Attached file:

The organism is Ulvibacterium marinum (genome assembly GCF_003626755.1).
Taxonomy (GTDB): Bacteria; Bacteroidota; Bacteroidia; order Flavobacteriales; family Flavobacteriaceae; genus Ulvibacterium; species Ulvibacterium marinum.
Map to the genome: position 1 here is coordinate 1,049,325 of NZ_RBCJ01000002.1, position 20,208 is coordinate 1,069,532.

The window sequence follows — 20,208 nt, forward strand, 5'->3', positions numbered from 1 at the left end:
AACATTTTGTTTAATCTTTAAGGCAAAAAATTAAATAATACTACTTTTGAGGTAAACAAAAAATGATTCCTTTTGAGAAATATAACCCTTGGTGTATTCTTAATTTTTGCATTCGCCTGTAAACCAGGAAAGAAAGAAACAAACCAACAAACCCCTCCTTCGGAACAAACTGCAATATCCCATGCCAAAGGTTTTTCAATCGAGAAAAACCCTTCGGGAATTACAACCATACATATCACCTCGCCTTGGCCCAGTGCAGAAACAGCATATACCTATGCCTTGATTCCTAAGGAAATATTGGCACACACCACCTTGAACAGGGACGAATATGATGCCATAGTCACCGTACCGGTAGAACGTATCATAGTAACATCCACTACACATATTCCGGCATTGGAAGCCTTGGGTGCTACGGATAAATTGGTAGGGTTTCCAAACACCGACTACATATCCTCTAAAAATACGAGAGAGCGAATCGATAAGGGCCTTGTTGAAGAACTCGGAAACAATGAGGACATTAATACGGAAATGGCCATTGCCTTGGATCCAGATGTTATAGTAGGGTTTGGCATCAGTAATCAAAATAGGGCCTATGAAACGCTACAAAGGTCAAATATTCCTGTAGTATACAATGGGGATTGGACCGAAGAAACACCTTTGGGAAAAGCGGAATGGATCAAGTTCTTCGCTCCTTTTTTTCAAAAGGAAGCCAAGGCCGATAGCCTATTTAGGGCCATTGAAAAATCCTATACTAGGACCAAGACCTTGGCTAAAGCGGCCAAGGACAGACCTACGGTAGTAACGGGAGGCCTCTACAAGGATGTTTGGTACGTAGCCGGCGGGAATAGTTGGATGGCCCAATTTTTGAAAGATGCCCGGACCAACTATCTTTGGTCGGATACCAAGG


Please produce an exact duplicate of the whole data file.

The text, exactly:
The organism is Ulvibacterium marinum (genome assembly GCF_003626755.1).
Taxonomy (GTDB): Bacteria; Bacteroidota; Bacteroidia; order Flavobacteriales; family Flavobacteriaceae; genus Ulvibacterium; species Ulvibacterium marinum.
Map to the genome: position 1 here is coordinate 1,049,325 of NZ_RBCJ01000002.1, position 20,208 is coordinate 1,069,532.

The window sequence follows — 20,208 nt, forward strand, 5'->3', positions numbered from 1 at the left end:
AACATTTTGTTTAATCTTTAAGGCAAAAAATTAAATAATACTACTTTTGAGGTAAACAAAAAATGATTCCTTTTGAGAAATATAACCCTTGGTGTATTCTTAATTTTTGCATTCGCCTGTAAACCAGGAAAGAAAGAAACAAACCAACAAACCCCTCCTTCGGAACAAACTGCAATATCCCATGCCAAAGGTTTTTCAATCGAGAAAAACCCTTCGGGAATTACAACCATACATATCACCTCGCCTTGGCCCAGTGCAGAAACAGCATATACCTATGCCTTGATTCCTAAGGAAATATTGGCACACACCACCTTGAACAGGGACGAATATGATGCCATAGTCACCGTACCGGTAGAACGTATCATAGTAACATCCACTACACATATTCCGGCATTGGAAGCCTTGGGTGCTACGGATAAATTGGTAGGGTTTCCAAACACCGACTACATATCCTCTAAAAATACGAGAGAGCGAATCGATAAGGGCCTTGTTGAAGAACTCGGAAACAATGAGGACATTAATACGGAAATGGCCATTGCCTTGGATCCAGATGTTATAGTAGGGTTTGGCATCAGTAATCAAAATAGGGCCTATGAAACGCTACAAAGGTCAAATATTCCTGTAGTATACAATGGGGATTGGACCGAAGAAACACCTTTGGGAAAAGCGGAATGGATCAAGTTCTTCGCTCCTTTTTTTCAAAAGGAAGCCAAGGCCGATAGCCTATTTAGGGCCATTGAAAAATCCTATACTAGGACCAAGACCTTGGCTAAAGCGGCCAAGGACAGACCTACGGTAGTAACGGGAGGCCTCTACAAGGATGTTTGGTACGTAGCCGGCGGGAATAGTTGGATGGCCCAATTTTTGAAAGATGCCCGGACCAACTATCTTTGGTCGGATACCAAGG